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Telegram from Operation Breadbasket Leaders to Ivan Allen

Tuesday, November 14, 1967

This telegram originates from leaders of the Atlanta chapter of Operation Breadbasket and urges the Mayor to take action on employment opportunities for African-Americans.

Debit Memo from Joan Daves to Dr. King Regarding "Where Do We Go From Here: Chaos or Community?"

Friday, April 7, 1967

This debit memo from Joan Daves informs Dr. King of the expenses for "Where Do We Go From Here: Chaos or Community?"

Letter from MLK to Richard V. Grulich

Thursday, July 13, 1967

Dr. King expresses his agreement with Mr. Grulich regarding U.S. foreign policy, asserting that the federal government needs to develop the "moral courage" to admit past mistakes.

Letter from Edward McGaughy to MLK

Sunday, September 29, 1963

Edward McGaughy writes to Dr. King suggesting a "Christmas for Human Rights." The writer highlights a strategy to help make it possible for families in need to receive aid.

Annual Address by MLK for the Montgomery Improvement Association

Thursday, December 3, 1959

This document outlines Dr. King's address for the Fourth Anniversary of the Montgomery Improvement Association, held at Bethel Baptist Church in Montgomery. In the address, Dr. King speaks about the history, achievements and current task of the Association.

Letter from Benjamin E. Mays to MLK

Wednesday, November 28, 1962

Dr. Mays requests the help of Dr. King and several other ministers to promote theological education among Baptist parishioners.

Letter from the Employees of Western Yard to MLK

Monday, June 1, 1964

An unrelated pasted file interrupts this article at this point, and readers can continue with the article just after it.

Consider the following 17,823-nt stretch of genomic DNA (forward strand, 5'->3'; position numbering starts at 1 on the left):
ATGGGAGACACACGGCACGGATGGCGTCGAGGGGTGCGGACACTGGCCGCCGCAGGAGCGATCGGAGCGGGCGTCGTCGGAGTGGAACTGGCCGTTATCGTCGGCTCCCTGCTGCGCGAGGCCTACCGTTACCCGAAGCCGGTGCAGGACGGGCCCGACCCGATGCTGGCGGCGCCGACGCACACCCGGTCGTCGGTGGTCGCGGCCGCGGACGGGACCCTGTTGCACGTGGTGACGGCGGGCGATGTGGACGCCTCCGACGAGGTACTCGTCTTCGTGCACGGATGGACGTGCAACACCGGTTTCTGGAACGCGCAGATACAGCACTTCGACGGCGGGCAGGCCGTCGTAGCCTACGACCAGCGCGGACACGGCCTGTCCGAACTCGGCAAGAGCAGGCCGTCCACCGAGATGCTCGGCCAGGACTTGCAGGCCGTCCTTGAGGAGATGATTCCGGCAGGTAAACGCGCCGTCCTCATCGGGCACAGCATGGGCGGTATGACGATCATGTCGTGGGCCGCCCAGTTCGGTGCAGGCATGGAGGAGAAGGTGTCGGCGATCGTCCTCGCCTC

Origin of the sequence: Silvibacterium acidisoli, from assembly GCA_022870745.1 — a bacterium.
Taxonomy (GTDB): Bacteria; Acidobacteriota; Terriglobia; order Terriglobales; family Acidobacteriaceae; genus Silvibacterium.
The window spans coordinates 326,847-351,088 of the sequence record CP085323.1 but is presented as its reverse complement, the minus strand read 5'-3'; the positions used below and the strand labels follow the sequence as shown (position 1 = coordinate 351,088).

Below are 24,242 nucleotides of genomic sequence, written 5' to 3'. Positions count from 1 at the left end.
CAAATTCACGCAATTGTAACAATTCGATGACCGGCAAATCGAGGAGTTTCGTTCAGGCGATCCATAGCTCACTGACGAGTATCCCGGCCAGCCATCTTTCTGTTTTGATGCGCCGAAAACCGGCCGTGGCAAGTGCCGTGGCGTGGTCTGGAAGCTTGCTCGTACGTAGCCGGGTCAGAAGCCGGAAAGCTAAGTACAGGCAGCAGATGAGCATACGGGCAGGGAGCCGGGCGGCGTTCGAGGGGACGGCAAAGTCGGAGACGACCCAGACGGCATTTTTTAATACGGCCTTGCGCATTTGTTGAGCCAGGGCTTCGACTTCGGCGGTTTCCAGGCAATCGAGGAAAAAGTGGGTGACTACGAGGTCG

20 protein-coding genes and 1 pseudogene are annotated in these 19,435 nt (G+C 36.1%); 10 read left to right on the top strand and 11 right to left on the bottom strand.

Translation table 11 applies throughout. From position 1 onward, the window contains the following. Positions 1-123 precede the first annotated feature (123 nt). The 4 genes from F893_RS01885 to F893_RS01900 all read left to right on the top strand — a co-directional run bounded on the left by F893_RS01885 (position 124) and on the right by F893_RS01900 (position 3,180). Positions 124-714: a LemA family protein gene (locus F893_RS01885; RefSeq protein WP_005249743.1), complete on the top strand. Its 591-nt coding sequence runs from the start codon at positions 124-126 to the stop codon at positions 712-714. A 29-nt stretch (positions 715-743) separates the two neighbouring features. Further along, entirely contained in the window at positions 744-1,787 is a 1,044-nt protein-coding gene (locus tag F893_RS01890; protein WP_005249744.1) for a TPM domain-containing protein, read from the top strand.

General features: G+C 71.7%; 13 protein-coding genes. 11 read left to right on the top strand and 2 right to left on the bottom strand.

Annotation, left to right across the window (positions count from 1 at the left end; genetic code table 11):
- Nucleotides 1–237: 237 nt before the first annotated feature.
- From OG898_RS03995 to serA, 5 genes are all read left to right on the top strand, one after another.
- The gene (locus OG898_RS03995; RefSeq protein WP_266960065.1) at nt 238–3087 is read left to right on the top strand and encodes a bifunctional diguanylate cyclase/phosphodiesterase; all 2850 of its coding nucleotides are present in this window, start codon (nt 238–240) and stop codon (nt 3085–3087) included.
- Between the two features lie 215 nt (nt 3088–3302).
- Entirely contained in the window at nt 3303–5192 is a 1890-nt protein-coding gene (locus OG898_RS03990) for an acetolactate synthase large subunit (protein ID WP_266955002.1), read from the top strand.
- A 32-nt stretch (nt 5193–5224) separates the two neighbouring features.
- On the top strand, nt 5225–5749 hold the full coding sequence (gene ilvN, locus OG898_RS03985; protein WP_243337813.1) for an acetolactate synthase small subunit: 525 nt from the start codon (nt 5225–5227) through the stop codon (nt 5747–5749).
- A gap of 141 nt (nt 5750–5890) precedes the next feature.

The Employees of Western Yard of Detroit send a contribution to Dr. King. The employees highlight citizenship training, literacy education and voter registration as the top initiatives of the civil rights movement.

Neighborhood Stabilization: A Program

Sunday, May 1, 1966

The Southern Regional Council issues a special report regarding neighborhood stabilization. The report investigates minority housing in majority white communities. The report states that realtors victimize Negro residents and lead white residents to believe that Negroes cause property decline. The report also features a step-by-step self-help plan for a more organized, unified and stabilized community.

Letter from Marcel Bernfeld to MLK

Tuesday, June 16, 1964

Mr. Bernfeld writes Dr. King, letting him know that he published some of his work. He also asks Dr. King's permission to publish the "Letter from Birmingham Jail," in its entirety, with an introduction and notes. He encloses copies of his own speech for Dr. King's reading pleasure and expresses his well-wishes in closing.

University of Mississippi at Oxford Crisis

Dr. King discusses the Mississippi crisis after the admittance of James Meredith into the local University.

Letter from Walter P. Reuther to MLK

Monday, October 26, 1964

Walter P. Reuther extends an invitation to Dr. King to serve as a member of the Executive Committee for the Citizens Crusade Against Poverty.

Cognition

This note card discusses cognition in relation to the context of events.

Letter from Kenyan Student to MLK

Monday, March 5, 1962

A student writes Dr. King expressing support for his movement and social views in regards to Civil Rights.

MLK Announces The Jail Sentences Stemming from the 1963 Birmingham Demonstrations

Monday, October 30, 1967

Dr. King makes this statement regarding the arrest of himself and other leaders of the 1963 Birmingham struggle. The Supreme Court in 1967 ruled that these leaders unjustly broke the city wide injunction banning demonstrations. Dr. King urges the nation, "Take heed. Do not allow the Bill of Rights to become a prisoner of war."

Letter from Joan Daves to MLK Regarding Payments from England

Wednesday, December 2, 1964

Literary agent Joan Daves provides Dr. King with detailed figures of royalties from an anthology containing his work and the British edition of "Stride Toward Freedom."